First Look: Troy 29 - Devinci's New Heavy Hitting All Mountain Bike
Last week Devinci announced an update to the versatile and popular Troy. Their All Mountain frame now comes equipped with either 29" or 27.5" wheels to fit the flavor of the month.
The new Troy 29 ticks all the boxes for a hard charging trail bike. Big wheels, check. Aggressive geometry, check. Steep seat tube, check. Uses a new standard to make everyone lose their minds.... check.
Super Boost Plus 157
Let's just get this out of the way. Yes, the Troy 29 uses a Super Boost rear end. Sorry? You're welcome? Don't really know what to say other than if you want to spend hours of your time debating the merits or flaws of the new standard, you can find plenty of keyboard warrior forums to do so. That's all we will say in this first look.
Devinci employs Dave Weagle's Split Pivot suspension platform on their full squish bikes. While they are new to us here at the shop, we have a few things to say on the subject. It's solid. It pedals very efficiently (think Ibis and the DW Link.) You put the pedal down and the bike is scooting right along. There's very little bob to be found. Split Pivot is also very progressive. Even on the short travel Django it can be hard to find the end of the travel. Or better said, the bike is progressive enough that you don't notice a harsh clang when you hit bottom. Devinci's bikes punch above their weight class because of how progressive the rear end is. These bikes are meant to be ridden hard.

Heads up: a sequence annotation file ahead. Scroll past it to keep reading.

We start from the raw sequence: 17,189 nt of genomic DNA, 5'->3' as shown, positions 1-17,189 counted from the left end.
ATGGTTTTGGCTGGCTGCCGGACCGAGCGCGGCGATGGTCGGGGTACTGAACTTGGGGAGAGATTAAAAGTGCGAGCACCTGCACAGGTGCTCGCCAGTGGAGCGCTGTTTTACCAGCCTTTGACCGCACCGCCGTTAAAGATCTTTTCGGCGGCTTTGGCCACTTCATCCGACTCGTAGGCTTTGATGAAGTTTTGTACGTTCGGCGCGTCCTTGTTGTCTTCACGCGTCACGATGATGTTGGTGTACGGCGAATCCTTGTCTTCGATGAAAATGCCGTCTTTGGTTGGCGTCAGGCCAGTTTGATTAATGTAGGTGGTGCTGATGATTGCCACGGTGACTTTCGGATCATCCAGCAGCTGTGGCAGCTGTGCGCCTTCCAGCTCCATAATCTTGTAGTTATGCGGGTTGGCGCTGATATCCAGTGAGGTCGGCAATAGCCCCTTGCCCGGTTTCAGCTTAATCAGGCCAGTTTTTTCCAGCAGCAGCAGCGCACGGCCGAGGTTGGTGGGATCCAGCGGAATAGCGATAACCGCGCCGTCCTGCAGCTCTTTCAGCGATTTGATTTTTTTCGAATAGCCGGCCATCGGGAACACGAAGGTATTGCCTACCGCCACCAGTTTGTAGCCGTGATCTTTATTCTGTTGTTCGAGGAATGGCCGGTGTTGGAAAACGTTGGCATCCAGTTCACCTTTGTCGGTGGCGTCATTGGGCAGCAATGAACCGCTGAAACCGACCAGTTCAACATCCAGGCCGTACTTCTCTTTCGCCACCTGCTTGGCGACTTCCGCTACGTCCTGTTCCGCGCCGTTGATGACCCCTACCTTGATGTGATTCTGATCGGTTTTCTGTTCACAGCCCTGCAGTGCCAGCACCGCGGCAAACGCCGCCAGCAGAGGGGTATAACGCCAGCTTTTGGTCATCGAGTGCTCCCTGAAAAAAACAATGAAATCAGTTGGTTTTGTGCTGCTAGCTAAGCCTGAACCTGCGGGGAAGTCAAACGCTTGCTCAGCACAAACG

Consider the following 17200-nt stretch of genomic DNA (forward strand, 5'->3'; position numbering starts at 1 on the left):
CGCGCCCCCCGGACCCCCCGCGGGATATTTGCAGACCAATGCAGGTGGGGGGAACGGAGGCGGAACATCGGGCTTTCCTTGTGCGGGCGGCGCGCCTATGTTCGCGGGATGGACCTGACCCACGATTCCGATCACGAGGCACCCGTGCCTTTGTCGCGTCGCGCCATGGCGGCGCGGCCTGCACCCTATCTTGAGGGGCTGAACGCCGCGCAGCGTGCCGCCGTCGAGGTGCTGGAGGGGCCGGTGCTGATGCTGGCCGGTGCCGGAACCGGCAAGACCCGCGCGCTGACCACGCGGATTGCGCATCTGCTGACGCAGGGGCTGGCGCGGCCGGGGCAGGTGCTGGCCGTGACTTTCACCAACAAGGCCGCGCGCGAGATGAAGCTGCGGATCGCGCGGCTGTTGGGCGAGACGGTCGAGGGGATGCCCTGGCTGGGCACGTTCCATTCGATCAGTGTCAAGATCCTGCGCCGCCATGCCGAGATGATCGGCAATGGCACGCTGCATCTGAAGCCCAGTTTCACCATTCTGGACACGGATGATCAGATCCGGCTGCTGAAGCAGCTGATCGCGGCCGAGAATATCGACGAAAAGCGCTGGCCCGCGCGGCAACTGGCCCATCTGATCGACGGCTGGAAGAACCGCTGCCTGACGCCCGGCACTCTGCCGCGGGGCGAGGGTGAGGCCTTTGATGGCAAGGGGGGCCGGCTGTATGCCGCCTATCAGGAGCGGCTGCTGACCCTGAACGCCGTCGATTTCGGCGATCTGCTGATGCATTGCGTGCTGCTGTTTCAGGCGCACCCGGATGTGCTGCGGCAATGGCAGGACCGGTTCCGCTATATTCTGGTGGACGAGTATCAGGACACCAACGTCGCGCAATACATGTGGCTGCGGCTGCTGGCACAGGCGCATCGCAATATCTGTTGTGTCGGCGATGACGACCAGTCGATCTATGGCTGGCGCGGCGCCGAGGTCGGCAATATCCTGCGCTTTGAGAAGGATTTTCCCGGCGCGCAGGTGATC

The Pinkbike world lost their collective head when Devinci announced the Troy 29. A typo lead to the confusion and following hysteria. Bikes aren't getting any cheaper cheaper these days, and the Troy is certainly no exception. It does however, fall well within a competitive price range.
Currently there are 5 build kit/frame options. They range from frame + dropper to a dripping in carbon XO1 Eagle kit. They can be found here. The best value kit looks to be the GX LTD. The GX LTD comes over-forked with a 160mm Lyrik. Devinci didn't want the extra travel to have too much of an effect on the geo, so they specced it with a shorter offset. The reduced offset keeps the head tube from feeling too slack and keeps the wheelbase under control.
All in all the new Troy looks to be a solid do-it-all trail bike for those looking to ride hard. It doesn't mess around when it comes to suspension or components.
Stay tuned for a full review once we've had some time to log some miles on the Troy.